Peeping Tom

After making this film, director Michael Powell, here working without regular co-director Emeric Pressburger, had to move to Australia, for no-one else would employ him. This is a somewhat extreme reaction, especially by today’s standards, as through the eyes of a 21st century film viewer there is nothing here to shock or frighten anyone, but back then the tale of a socially awkward young man filming women’s last moments as he kills them with a specially designed camera with a blade attached probably pushed boundaries beyond what the public was used to, though it was released the same year as Hitchcock’s Psycho.

Like his lead Mark, Powell focuses more on the reactions of the characters than on what they are experiencing, and the film is at times cold and passionless, yet Mark (Karlheinz Bohm) is a chilling, disturbing protagonist; an influence to fan Scorsese’s Travis Bickle, as well as Sex, Lies & Videotapes’ Graham, making this an adequate, if not necessarily exceptional, character thriller.
Choose film 7/10

The Red Shoes

I’ve read before that this is supposedly Martin Scorsese’s favourite film. I can’t remember why, and I’m still not sure now, but if he likes it then fair enough. The Red Shoes tells the story of Julian Craster and Victoria Page. He is a music student, given a job at the ballet orchestra after his professor steals his work for a show, and she is a promising ballerina, given a shot at the big time when a professional dancer leaves to get married. Predictably, the two end up working on the same show, the Ballet of the Red Shoes, he as composer and she as the star.  I’ve never been overly keen on dance, and I’ve never attended a ballet recital, so I can’t say I was necessarily engrossed in the backstage goings on, as the Machiavellian show director forbids the leading couple from seeing one another, but there was an interesting 20-minute wordless dream/dance sequence involving fairytale backgrounds and characters, and I liked the implication of a train passing using puffs of smoke, lights, sounds and actors following the ‘train’ with their eyes, but overall found the film was largely dull.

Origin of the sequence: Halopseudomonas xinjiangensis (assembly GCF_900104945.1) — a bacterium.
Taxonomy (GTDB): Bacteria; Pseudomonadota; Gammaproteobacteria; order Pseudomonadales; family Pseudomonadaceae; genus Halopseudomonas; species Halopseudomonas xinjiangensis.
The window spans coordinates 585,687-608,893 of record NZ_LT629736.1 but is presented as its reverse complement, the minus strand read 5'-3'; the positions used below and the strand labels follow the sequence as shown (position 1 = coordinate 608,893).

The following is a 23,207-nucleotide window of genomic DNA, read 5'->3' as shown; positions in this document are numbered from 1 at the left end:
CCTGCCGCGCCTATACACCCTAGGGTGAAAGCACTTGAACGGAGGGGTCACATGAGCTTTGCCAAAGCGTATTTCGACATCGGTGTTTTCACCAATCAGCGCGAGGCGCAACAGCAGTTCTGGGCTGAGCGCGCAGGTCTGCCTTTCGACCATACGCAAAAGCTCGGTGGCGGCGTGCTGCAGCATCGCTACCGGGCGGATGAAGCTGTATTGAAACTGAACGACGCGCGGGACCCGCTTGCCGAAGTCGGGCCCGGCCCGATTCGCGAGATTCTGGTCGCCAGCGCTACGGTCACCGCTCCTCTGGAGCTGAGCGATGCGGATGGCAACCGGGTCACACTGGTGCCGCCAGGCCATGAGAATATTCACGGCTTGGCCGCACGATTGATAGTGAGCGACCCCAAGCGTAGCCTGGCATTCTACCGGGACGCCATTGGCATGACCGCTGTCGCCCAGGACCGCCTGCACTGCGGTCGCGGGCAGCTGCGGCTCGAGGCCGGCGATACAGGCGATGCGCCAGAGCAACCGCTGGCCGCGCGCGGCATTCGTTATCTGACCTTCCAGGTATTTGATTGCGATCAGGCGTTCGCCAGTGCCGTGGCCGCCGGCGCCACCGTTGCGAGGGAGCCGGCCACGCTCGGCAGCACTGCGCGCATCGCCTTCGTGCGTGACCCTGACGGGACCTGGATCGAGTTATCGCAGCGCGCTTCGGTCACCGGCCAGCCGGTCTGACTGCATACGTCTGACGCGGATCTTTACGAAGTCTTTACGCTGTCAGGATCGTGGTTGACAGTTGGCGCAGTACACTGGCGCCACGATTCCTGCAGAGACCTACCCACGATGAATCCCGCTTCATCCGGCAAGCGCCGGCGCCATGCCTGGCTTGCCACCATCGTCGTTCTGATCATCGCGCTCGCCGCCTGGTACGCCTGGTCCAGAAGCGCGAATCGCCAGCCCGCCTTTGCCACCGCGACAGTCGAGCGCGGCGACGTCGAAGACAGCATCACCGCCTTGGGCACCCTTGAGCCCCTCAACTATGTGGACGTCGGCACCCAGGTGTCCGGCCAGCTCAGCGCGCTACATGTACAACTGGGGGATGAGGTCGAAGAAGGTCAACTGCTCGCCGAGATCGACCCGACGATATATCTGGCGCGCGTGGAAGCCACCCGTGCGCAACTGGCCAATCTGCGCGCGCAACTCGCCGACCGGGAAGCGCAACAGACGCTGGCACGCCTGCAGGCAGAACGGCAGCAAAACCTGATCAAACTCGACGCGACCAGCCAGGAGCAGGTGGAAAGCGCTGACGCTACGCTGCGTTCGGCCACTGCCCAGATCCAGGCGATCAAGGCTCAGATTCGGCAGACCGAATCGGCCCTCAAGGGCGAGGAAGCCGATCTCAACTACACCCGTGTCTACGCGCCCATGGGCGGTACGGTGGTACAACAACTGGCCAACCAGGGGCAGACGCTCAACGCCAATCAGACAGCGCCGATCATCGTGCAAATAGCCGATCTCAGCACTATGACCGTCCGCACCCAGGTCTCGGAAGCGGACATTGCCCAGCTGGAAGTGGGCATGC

Choose life 4/10